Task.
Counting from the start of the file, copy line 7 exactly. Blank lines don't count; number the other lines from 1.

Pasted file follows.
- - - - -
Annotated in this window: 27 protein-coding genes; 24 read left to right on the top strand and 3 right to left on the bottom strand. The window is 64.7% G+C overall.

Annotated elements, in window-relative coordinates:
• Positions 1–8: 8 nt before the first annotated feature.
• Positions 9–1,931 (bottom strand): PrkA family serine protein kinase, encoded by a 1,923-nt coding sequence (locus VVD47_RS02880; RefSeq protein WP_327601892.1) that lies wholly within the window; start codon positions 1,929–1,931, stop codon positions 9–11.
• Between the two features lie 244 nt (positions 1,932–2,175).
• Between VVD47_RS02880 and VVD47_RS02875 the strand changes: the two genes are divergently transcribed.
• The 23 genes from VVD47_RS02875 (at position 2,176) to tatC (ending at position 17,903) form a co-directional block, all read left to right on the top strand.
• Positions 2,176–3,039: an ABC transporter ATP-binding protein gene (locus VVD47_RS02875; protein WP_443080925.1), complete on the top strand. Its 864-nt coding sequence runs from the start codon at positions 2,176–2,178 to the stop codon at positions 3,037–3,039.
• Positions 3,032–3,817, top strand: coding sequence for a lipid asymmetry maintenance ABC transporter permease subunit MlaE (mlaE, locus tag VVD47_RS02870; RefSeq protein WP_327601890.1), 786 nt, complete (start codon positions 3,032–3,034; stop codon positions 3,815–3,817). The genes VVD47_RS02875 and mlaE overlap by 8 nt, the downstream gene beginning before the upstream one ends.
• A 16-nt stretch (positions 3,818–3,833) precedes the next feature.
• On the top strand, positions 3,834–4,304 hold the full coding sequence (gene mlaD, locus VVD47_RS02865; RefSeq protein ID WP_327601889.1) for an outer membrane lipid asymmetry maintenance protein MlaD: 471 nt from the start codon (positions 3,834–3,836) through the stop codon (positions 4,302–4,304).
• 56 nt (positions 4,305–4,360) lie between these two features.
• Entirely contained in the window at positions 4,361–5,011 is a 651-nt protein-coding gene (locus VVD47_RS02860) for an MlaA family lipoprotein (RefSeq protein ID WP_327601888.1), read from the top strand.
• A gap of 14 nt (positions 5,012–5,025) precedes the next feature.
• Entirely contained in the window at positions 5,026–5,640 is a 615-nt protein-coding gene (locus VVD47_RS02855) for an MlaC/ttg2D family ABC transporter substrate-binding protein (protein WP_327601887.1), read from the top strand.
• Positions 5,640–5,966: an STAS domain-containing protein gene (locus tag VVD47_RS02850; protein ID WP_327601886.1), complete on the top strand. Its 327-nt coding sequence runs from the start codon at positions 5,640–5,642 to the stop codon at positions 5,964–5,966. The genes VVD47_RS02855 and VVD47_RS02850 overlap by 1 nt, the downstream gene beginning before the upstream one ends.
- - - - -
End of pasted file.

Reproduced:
• The 23 genes from VVD47_RS02875 (at position 2,176) to tatC (ending at position 17,903) form a co-directional block, all read left to right on the top strand.